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NCJ Number: 222527 Find in a Library
Title: German Underworld and the Ringvereine From the 1890s Through the 1950s
Journal: Global Crime  Volume:9  Issue:1-2  Dated:February-May 2008  Pages:108-135
Author(s): Arthur Hartmann; Klaus von Lampe
Date Published: February 2008
Page Count: 28
Publisher: http://www.taylorandfrancis.com/ 
Type: Historical Overview
Format: Article
Language: English
Country: United States of America
Annotation: Using data from various contemporary publications and a review of journalistic and law-enforcement accounts, this study examined the structure, function, geographical scope, membership, ties to legitimate institutions, and historical turning points for Germany's Ringvereine, a criminal organization.
Abstract: "Ringvereine" is the term that was applied to officially chartered associations of ex-convicts whose stated public mission was to provide mutual aid and cultural activities for their members. Their visible social activities, however, have masked their promotion of members' criminal activities. Individual associations formed umbrella organizations, so-called rings, from which the term Ringvereine is derived. One author claims that by 1933 Ringvereine could be found in every major German city, although the highest number of individual clubs was apparently concentrated in Berlin. Only men were allowed to join, and candidates for membership had to be 21 or 24 years old, according to conflicting information sources. The types of crimes in which members were involved included prostitution, extortion, illegal gambling, drug trafficking, receiving stolen goods, illegal labor brokerage, burglary, arms smuggling, currency counterfeiting, and sophisticated forms of begging. Ringvereine have also been linked to protection extortion of businesses in the night-time economy. Convicted murderers and sex offenders, however, could not be members. The fact that the Ringvereine have survived and prospered virtually unabated for more than four decades of dramatic transitions in German history can best be explained by their gradual transformation from effective mutual aid societies to a powerful institution within an underworld that has adapted its operations to the criminal opportunities that have existed in every era of German history. Corrupt ties to law enforcement and the relative invisibility of Ringvereine's criminal activities to mainstream German society has assisted in its survival. 209 notes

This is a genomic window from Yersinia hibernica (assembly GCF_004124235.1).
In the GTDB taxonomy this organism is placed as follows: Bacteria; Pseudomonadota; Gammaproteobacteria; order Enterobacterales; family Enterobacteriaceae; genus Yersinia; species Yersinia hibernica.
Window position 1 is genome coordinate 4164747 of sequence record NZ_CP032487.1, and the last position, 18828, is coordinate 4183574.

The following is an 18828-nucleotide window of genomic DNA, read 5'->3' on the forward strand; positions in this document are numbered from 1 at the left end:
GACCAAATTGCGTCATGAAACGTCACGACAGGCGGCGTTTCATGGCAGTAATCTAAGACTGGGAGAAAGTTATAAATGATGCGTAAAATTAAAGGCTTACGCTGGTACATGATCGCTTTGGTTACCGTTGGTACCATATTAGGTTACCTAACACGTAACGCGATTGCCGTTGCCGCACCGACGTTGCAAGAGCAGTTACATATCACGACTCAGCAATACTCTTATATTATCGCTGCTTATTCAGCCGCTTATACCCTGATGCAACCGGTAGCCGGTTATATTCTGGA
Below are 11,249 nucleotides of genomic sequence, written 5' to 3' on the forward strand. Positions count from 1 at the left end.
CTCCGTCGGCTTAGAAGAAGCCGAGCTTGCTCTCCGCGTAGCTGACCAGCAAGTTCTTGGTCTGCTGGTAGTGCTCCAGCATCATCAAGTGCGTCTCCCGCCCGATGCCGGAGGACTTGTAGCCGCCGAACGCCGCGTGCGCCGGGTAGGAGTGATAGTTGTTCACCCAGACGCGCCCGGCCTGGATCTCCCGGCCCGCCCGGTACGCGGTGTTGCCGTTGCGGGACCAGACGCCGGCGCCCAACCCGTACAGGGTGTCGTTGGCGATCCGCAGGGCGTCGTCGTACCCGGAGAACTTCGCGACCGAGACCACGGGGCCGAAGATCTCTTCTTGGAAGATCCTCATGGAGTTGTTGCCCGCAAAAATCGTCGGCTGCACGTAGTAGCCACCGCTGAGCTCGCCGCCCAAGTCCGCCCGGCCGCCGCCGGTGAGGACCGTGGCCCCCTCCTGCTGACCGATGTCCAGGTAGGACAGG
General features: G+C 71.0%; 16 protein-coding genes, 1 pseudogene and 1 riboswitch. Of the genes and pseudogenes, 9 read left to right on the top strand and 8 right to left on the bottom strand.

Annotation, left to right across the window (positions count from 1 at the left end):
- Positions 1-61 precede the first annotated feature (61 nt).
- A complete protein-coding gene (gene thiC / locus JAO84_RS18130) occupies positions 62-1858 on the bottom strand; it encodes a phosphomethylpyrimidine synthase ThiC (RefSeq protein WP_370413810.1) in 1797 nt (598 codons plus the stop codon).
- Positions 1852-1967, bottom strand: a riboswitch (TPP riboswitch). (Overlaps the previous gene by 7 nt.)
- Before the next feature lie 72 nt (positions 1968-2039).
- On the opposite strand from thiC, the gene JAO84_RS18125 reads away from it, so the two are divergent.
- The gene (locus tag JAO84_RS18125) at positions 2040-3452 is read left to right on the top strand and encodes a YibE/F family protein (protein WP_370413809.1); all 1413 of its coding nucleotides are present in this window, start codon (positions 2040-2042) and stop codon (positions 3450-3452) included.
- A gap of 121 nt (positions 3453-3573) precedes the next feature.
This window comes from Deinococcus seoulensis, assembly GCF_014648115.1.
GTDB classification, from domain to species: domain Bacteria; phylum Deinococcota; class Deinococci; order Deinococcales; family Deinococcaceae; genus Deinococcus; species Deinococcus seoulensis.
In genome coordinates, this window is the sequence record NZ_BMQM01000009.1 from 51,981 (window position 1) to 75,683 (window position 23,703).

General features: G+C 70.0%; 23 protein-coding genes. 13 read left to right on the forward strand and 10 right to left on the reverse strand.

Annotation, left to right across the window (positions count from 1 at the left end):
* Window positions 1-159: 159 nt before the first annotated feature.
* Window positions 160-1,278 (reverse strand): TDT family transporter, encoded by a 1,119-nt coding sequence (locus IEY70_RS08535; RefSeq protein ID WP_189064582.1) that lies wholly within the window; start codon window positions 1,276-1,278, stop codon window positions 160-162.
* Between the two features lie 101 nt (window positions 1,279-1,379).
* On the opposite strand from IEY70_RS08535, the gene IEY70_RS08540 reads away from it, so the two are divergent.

Main Term(s): Germany; Organized crime
Index Term(s): Crime in foreign countries; Criminology; Organized crime causes; Political influences; Social conditions
To cite this abstract, use the following link:
http://www.ncjrs.gov/App/publications/abstract.aspx?ID=244428

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